Speaking of aesthetics, nothing says Zack Snyder like removing all light on the visible spectrum and sucking out the leftover saturation through a straw. Don't get me wrong, it's his thing, and it actually works pretty well at times. Batman was made to be shot this way. A brooding robot-man whose life just got turned upside down fits that bill. Yet I think this gets into one of the tragic flaws of Snyder's overall approach to certain DC heroes: he damages the persona of characters to achieve a grayed out vision that undermines who the characters are. Man of Steel was similarly robbed of appropriate color saturation. Superman is a bright beacon that is supposed to model the best of mankind, a model to strive for. Making Superman or Wonder Woman cram into a dark, brooding color pool only serves to undermine the very things that empower them as heroes that represent hope. Superman's color scheme is different from Batman's for reasons beyond personal taste, though the costume change for this go around and its comic significance deserves a bit more exposition. While we're talking visuals, the darkening of the final fight against the Para-demons as opposed to the cartoonish red tint at least was the right call.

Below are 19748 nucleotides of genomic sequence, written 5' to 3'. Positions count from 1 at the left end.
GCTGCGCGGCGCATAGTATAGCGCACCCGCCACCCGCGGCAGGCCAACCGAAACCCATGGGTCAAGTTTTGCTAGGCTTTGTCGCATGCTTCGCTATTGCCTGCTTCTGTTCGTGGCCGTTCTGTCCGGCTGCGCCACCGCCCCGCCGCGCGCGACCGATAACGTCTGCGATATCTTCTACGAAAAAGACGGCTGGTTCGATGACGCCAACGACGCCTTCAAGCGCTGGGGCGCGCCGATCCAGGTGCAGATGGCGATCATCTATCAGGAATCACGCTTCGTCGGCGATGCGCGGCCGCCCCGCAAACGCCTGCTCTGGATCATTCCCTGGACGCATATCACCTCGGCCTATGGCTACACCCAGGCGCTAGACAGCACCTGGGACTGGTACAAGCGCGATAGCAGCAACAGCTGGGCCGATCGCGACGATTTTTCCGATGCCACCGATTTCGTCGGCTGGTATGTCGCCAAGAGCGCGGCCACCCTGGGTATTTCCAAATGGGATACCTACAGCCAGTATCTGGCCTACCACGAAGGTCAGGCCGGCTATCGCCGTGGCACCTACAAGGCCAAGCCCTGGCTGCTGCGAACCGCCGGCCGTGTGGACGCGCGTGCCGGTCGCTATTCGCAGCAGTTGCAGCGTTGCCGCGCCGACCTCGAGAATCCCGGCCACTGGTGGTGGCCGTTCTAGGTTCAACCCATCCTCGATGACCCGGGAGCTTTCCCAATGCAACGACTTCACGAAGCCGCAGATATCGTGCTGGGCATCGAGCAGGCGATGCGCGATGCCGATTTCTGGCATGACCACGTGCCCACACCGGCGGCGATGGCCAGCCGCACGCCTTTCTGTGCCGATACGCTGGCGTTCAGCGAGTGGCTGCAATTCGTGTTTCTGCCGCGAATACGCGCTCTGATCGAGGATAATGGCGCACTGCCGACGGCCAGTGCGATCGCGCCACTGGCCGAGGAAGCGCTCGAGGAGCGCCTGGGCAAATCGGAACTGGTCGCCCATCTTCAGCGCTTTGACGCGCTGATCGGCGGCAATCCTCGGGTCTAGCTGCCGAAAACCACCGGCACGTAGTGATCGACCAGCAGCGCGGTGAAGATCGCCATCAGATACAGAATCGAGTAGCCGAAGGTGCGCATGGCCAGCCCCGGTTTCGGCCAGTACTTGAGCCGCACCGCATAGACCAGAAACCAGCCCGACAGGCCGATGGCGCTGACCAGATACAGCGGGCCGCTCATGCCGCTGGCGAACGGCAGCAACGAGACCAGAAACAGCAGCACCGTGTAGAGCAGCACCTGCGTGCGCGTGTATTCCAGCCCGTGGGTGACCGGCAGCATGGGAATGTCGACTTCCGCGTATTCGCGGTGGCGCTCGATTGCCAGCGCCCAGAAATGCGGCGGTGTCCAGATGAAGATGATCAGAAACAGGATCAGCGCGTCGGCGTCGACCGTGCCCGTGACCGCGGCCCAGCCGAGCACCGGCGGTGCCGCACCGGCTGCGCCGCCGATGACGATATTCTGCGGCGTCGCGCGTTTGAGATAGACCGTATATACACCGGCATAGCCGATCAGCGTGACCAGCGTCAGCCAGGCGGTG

It cannot be overstated how important it was for Snyder take his time developing his characters and recounting where things stand in the DC Universe. Seeing Lois and Martha feeling the effects of Superman's passing made the event all the more real. Prior to this, Supe's death felt like scarcely more than a temporary inconvenience. Getting to see more screen time for the big players in the Man of Steel's personal world could only be a good call. The character of Barry Allen was better served in this version as well. While remaining the poster boy for comic relief, seeing a reworked opening for him left him feeling more capable and far less fragile than the theatrical rendition.